Birmans, according to breeders, are one of the best cats for families with children of all ages. A Birman tends to be gentle with children, regardless of how the children treat her.

Common Characteristics

  • Size: 1 to 20 pounds
  • Lifespan: 16 to 25 years
  • Pet purchase cost: $1000+
  • Allergies: Severe
  • Shedding: Severe
  • Primarily suited for indoors


Common Reasons for Surrender

Birmans are typically only surrendered “out of necessity,” such as the family had to move to a home that isn’t pet-friendly or the Birman’s owner died without leaving provisions for the cat’s continued care.


Those who have Birmans compare them to dogs in their desire for affection and attention from their families. Birmans love and depend on their humans. Most have excellent litter box habits and even enjoy being brushed and taking a bath.


Some Birmans also give love nips and will require training to stop the nipping. Other Birmans, particularly kittens, enjoy chewing on blankets, socks, and even electrical wires. Keep electric cords out of your Birman’s reach. You can also purchase cord covers at stores like Home Depot and Lowes. Birmans do not make a good pet for those with allergies.


Feed your Birman a high quality dry or canned cat food. Popular options include Authority, Blue, Iams, Purina Pro Plan, and Royal Canin. Birmans love treats, especially small pieces of boiled chicken. Packaged treats that you find at the pet store, such as Pounce and Tempations, also make good treats when given in moderation.


You don’t have to worry about your Birman needing a lot of exercise. Most prefer simply to lounge around and have earned a reputation for being lazy. However, you should make sure your Birman engages in some play time each day to keep her mentally and physically stimulated.

Possible Health Issues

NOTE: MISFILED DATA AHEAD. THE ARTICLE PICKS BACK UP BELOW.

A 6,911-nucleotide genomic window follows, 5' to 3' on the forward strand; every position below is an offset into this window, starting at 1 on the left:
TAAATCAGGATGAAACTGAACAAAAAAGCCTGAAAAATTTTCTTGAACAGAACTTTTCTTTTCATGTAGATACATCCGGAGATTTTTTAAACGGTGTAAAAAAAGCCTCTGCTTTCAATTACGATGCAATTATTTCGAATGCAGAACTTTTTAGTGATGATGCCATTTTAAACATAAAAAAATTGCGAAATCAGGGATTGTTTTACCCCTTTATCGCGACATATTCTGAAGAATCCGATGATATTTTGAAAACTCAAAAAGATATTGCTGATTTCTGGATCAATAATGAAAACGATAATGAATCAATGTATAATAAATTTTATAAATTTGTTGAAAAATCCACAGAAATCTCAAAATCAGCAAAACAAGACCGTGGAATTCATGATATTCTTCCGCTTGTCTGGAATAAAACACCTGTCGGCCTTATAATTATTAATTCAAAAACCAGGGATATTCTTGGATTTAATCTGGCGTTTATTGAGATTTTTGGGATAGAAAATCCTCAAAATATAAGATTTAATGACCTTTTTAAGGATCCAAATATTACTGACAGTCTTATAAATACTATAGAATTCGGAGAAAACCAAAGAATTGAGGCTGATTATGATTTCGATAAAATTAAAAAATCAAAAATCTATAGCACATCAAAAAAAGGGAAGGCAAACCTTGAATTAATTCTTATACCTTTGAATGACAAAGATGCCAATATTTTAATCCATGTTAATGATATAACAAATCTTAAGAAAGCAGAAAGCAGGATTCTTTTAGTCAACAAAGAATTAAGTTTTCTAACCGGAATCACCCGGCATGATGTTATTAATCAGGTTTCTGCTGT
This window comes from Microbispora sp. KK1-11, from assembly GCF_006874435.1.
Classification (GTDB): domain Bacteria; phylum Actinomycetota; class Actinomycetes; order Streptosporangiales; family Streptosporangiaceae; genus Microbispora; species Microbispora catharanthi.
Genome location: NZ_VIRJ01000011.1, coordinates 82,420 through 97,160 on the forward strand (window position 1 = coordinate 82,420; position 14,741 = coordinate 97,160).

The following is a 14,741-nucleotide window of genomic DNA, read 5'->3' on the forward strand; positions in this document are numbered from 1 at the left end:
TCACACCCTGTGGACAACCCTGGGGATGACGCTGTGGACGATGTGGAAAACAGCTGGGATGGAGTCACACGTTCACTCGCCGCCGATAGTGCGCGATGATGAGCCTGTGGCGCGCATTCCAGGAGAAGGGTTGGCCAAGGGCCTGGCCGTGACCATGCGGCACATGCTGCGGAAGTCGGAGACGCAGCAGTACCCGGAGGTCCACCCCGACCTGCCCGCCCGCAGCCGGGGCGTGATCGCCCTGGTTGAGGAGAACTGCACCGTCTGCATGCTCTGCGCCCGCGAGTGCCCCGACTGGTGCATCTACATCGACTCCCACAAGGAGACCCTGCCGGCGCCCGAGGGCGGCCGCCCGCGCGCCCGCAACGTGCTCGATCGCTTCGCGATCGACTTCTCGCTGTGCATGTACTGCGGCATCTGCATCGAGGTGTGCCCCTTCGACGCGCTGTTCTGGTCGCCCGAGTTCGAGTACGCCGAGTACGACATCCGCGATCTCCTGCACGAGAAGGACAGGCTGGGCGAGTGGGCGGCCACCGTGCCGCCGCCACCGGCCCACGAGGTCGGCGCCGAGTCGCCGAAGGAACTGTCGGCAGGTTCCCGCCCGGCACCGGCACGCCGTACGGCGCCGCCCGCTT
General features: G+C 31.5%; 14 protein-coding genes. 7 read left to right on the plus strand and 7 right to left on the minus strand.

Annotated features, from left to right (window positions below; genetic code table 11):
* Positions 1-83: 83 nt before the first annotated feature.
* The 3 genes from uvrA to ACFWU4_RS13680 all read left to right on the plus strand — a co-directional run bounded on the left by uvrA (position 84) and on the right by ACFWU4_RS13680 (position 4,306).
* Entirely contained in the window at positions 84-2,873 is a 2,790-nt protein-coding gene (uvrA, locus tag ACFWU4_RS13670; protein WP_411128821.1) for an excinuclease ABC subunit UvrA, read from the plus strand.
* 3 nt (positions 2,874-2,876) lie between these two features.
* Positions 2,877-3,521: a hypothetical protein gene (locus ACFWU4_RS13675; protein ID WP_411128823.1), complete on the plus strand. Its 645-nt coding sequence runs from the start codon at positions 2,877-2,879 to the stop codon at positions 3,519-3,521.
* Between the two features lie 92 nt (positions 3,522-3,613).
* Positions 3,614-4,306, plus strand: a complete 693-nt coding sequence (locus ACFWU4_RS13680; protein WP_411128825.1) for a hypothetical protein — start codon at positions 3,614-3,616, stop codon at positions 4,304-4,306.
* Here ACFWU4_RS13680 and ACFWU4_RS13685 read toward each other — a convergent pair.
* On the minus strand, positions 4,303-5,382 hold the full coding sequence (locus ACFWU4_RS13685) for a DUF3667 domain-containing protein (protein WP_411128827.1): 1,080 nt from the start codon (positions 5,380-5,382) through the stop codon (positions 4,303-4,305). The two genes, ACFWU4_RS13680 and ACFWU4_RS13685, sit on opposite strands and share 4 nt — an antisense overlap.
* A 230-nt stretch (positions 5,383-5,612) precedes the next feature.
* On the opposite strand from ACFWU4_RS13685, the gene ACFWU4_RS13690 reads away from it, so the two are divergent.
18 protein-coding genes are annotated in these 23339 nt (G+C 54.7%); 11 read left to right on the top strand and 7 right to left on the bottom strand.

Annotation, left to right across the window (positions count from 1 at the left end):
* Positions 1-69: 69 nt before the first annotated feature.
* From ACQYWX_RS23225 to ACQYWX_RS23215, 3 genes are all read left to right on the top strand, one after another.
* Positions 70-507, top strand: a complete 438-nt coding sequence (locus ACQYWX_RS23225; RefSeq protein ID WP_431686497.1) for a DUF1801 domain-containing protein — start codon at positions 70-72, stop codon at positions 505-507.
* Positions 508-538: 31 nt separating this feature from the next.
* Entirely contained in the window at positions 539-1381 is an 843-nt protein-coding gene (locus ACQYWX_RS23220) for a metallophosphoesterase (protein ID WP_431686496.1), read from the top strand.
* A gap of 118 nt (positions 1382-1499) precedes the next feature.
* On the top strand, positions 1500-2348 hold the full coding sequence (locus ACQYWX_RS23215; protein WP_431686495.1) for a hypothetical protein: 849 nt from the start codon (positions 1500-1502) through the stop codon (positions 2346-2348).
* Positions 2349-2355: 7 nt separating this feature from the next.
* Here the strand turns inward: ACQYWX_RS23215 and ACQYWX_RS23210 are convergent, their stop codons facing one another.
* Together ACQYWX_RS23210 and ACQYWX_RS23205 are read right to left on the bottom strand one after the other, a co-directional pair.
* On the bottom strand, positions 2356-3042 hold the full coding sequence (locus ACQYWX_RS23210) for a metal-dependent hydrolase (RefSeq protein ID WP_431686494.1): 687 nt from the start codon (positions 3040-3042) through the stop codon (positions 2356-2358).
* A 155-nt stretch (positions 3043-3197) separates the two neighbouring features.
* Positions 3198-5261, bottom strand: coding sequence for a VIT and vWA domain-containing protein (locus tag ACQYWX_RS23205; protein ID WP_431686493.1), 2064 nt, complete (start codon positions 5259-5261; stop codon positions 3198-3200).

Overall a healthy breed, some Birman cats are prone to such hereditary problems as heart disease. As your Birman grows older, he (like other cats) will be more susceptible to kidney and liver failure.


Unlike some cats, Birmans generally aren’t picky when it comes to litter. Birmans have good litter box habits. If you notice your Birman isn’t using his litter box, he may be suffering from a medical condition so consult with your veterinarian.


Birmans must be housed indoors only. Breeders have specifically bred Birmans to be indoor cats, ensuring they are not “street” savvy.  


Your Birman will require little grooming as the breed’s hair typically does not mat. However, grooming provides an ideal opportunity for you to bond with your Birman. Most Birmans love being brushed. You may even find that your Birman likes taking a bath from time to time.


While not necessarily known for their intelligence, Birmans just want to please their humans. You should have little trouble training your Birman to respond to basic commands, such as stay, or to do basic tricks like giving you his paw.


A Birman’s favorite pastime is arguably hanging out with his humans. Most also love playing with sparkle wands. Wave the wand around and your Birman will expend energy leaping and pawing at it. To encourage activity, you may also want to try a laser toy, which most cats love.

We want to thank Annbirwaves Birman Cattery for help with this article.


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